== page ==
This is the story of how a mother-in-law brought about a behavioral change regarding health practices among her family members in Sarawan village in Tarabganj block of Gonda district in UP. The state fares poorly in terms of maternal and child health indicators, child feeding practices and nutritional status if children. The rate of exclusive breastfeeding for children under six months of age is only 43 percent. Rampati, a 55-year-old woman member of an SHG in Sarawan recalls the pain of losing a grandchild due to carelessness and ignorance about the threat and susceptibility of a child to infection from water-borne diseases resulting from giving water or other liquids instead of exclusively breastfeeding the new-born. She has now become the decision maker concerning the weaning practices followed by her daughter-in-law for the good health of her new-born child.
Through the SHG meetings and facilitated discussion on maternal and neonatal health care practices, Rampati garnered knowledge about the correct practices of breastfeeding – correct positioning of the nipple and the baby’s mouth, early initiation of breastfeeding, Kangaroo Mother Care (KMC) and exclusive breastfeeding for the first 6 months of the child. When her daughter-in-law delivered her baby, this time Rampati pursued for early initiation of breastfeeding at the CHC and made it definitive to not feed any liquids or water to the child apart from mother’s breast milk till six months of age. The baby is now over six months old and is healthy weighing about 5 kgs.
Divya is a member of the Durga Young Women’s Self-Help Group in Mohammedabad, Sultanpur district. Through her YWSHG, she has learned that health and hygiene are the foremost ways of fighting gender discrimination. A few years ago, there was no awareness regarding menstrual health and hygiene in her village, and used sanitary pads or clothes would be thrown away just about anywhere.
“But through our Young Women’s Self-Help Groups, we learned proper menstrual waste management,” Divya says. “Now we know the significance of a healthy diet and nutrition in our daily lives, and we throw used sanitary clothes inside a pot.” Once the pot is full, the waste is doused with oil and set alight. The holes in the pot prevent cracks while letting in air. Women and girls are therefore no longer compelled to hide used sanitary pads or clothes or sneak out under cover of darkness to dispose of them. Menstruation is no longer a taboo and girls do not hesitate to discuss how it is a normal bodily process and that there is nothing to hide.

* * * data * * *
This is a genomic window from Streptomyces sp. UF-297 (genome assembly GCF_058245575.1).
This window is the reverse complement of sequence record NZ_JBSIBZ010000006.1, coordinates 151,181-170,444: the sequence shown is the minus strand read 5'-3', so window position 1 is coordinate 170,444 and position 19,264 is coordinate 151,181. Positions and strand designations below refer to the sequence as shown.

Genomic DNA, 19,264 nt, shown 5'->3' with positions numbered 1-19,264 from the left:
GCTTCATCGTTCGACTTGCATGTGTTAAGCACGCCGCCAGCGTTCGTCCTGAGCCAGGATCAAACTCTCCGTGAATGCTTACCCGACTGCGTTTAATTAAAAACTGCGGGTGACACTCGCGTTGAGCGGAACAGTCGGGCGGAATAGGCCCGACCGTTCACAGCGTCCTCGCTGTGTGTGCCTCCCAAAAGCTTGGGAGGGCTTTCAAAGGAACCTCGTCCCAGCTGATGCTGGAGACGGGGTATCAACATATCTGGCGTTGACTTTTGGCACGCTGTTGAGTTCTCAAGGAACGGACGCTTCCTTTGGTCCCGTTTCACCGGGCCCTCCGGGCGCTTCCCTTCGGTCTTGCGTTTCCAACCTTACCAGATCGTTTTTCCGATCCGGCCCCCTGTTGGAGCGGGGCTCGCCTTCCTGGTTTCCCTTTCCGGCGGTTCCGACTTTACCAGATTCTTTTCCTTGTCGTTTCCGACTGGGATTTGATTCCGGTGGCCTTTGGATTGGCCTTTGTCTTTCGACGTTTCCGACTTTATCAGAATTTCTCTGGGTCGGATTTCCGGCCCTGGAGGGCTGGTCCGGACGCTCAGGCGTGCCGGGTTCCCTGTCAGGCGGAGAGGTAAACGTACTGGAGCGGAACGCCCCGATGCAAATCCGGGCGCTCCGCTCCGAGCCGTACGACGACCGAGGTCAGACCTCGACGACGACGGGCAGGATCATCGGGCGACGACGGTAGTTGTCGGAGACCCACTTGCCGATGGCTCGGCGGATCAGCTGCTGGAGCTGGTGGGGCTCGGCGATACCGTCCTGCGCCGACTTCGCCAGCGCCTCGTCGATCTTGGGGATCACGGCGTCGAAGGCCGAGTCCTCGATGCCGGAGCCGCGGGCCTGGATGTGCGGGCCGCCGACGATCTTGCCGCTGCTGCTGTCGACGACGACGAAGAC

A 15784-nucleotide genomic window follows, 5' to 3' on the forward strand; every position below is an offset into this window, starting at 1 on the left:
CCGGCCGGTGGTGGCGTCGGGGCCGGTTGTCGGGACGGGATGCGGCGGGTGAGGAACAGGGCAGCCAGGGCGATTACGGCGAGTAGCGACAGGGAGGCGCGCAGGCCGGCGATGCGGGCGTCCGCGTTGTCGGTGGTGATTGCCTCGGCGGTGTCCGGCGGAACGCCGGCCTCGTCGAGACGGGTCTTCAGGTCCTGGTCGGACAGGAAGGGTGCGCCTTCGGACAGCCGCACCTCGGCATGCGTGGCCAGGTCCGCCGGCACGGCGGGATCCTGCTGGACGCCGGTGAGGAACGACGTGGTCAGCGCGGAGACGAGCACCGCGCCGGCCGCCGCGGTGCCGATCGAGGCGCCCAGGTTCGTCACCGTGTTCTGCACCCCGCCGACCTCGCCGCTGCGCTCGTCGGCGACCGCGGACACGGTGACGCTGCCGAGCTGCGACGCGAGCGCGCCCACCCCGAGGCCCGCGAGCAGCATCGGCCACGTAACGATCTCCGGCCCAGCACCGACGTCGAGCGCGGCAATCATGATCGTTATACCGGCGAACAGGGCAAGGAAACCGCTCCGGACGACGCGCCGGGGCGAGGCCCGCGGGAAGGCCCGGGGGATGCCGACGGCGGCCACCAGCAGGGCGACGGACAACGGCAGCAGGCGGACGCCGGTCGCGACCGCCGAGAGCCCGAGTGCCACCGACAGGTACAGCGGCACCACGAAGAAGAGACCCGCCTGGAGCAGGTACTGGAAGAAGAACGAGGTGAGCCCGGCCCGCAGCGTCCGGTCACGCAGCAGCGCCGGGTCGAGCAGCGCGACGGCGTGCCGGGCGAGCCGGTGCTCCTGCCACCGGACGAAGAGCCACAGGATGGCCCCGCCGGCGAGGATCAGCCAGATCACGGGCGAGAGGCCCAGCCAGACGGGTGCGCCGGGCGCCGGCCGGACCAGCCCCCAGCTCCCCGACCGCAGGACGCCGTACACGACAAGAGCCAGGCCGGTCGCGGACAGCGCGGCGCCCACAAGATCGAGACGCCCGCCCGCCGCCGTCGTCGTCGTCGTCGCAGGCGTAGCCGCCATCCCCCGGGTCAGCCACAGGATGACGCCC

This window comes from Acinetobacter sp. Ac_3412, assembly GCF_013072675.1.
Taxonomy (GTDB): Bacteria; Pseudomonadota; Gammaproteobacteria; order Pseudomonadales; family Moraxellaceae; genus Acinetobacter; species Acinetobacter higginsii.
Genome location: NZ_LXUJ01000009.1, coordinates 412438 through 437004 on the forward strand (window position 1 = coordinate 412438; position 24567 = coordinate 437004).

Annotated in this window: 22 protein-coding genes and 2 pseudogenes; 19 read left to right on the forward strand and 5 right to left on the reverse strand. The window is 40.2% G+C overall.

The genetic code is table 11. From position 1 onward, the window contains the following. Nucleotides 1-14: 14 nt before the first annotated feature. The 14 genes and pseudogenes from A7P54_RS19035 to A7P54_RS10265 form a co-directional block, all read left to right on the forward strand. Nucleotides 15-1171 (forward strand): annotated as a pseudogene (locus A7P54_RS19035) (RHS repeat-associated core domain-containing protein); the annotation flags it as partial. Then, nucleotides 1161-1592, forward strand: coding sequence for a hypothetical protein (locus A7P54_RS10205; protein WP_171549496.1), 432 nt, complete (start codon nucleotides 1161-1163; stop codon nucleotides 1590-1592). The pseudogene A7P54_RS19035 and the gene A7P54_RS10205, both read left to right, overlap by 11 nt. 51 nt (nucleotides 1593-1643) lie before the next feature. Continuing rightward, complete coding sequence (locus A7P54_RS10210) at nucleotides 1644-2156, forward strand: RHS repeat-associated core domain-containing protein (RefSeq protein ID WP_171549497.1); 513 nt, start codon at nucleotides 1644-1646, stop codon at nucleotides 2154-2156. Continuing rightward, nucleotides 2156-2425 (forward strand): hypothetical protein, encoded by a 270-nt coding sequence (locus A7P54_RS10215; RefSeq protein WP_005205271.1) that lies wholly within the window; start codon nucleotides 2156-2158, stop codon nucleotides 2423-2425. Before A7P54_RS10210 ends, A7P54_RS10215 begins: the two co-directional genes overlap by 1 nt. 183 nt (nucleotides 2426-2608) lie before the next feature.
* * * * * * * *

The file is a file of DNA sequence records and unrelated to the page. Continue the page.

“A healthy and happy period is everyone’s right and all taboos related to menstruation should be eradicated from society,” says Divya.
Kiran is a member of the Lakshi Young Women’s Self-Help Group in Bhola ka purwa, Raebareli district. She is all of 18 years old but displays tremendous leadership qualities and passion for taking charge of her own life and future. Until a few years ago, Kiran thought that being married off at an early age was inevitable and that she would depend on her husband for the rest of her life.
Kiran joined the YWSHG in 2016 and realized that she can use her skill to stand on her own two feet. Through her YWSHG, she learned about the Usha Silai School initiative and immediately decided to enroll. Gradually, she accepted the challenging responsibility of opening her own Silai School in January 2018, displaying her inbuilt entrepreneurial qualities. She invested in two sewing machines and enrolled 15 young girls and a few women from her own village as students, charging Rs. 100 per month as fees.
She was driven to open her own school by the desire to innovate as well as to challenge gender norms, breaking barriers and carving a path for several other young girls and women. The school is an affordable and accessible alternative within the village itself and therefore has swiftly garnered the interest of girls and women around her. Kiran has become a role model for her friends and girls in her village. She plans to expand the initiative and hopes to enroll more girls, encouraging and empowering them to be the drivers of their own futures, just as she has been.
Kiran, Rae Bareli